Understand

Iceland is a stunningly beautiful place if you enjoy strange and desolate landscapes. Because it is so close to the Arctic Circle, the amount of daylight varies dramatically by season. The sun sets briefly each night in June, but it doesn’t get fully dark before it comes back up again. In the March and September equinoxes, days and nights are of about equal length, as elsewhere in the world. If you go in December, it’s almost 20 hours of darkness. Summer is definitely the best time to go, and even then the tourist traffic is still mild. The midnight sun is a beautiful sight and one definitely not to be missed. It is easy to lose track of time when the sun is still up at 23:00. Early or late winter, however, can be surprisingly good times to visit. In late January, daylight is from about 10:00-17:00, prices are lower than in the high season, and the snow-blanketed landscape is eerily beautiful. (Some sites are, however, inaccessible in the winter).


See

  • The Blue Lagoon is a geothermal spa and the most famous sight in Iceland.
  • The Gullfoss waterfall is quite spectacular.
  • Geysir, the namesake of all geysers, and its neighbour Strokkur which erupts every five minutes or so.
  • Þingvellir National Park, a beautiful landscape of water-cut lava fields, which is historically important as the site of Iceland’s parliament from 930 AD.
  • Vatnajökull glacier is in Southeast Iceland and is Europe’s largest glacier.
  • Jökulsárlón, the largest glacier lake in Iceland, is located off Route 1 and part of Vatnajökull glacier.
  • In the colder months, one may frequently get stunning views of the Aurora Borealis, a.k.a. Northern Lights anywhere away from city lights.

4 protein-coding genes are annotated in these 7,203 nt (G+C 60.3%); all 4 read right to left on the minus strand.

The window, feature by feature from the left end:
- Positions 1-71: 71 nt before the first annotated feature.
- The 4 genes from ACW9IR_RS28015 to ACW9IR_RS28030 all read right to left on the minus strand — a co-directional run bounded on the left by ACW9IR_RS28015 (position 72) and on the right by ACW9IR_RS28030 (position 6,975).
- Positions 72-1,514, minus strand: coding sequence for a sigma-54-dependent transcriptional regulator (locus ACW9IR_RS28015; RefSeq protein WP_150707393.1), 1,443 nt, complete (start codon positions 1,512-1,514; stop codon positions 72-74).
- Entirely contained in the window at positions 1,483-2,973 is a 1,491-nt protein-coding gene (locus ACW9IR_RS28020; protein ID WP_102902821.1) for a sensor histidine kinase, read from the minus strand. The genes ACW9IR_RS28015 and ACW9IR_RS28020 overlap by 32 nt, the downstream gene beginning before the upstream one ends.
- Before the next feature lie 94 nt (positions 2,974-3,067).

Do

  • Iceland offers many hiking opportunities. Hiking in Iceland is no easy business, strong walking boots which support your ankles are recommended as the terrain is usually craggy lava rock or springy moss with hidden holes! Likewise, you’ll need to be prepared for strong bursts of sideways rain and sleet, especially in winter and shoulder seasons, and particularly in the mountains. Don’t stray into unknown terrain without proper equipment, read up more on hiking in Iceland.
  • Iceland is not well known for skiing or big ski areas but the town of Akureyri in the north has a great little ski area and the mountains of the Troll Peninsula offer world class terrain for ski touring, ski mountaineering and heli skiing.
  • Ice climbing is great with world class frozen waterfalls and plenty of glaciers.
  • Glacier hiking is one of Iceland´s most popular tourist things to do with the area of Skaftafell in the SE being the center of activity.
  • Whale watching available all year from Reykjavik and during the summer from Husavik, but sightings are most common in summer in either place.
  • There are some good opportunities to go mobiling and this can provide access to otherwise inaccessable areas.
  • Whitewater rafting is popular. In south you can raft on the big Hvita river. North Iceland has some of the best rivers for rafting, Vestari and Austari Jokulsa. The companies offering rafting are located in Varmahlid. One of them is Bakkaflot with really good facilities (hot pools, accommodation restaurant & drinks) to use after your adventure.

 

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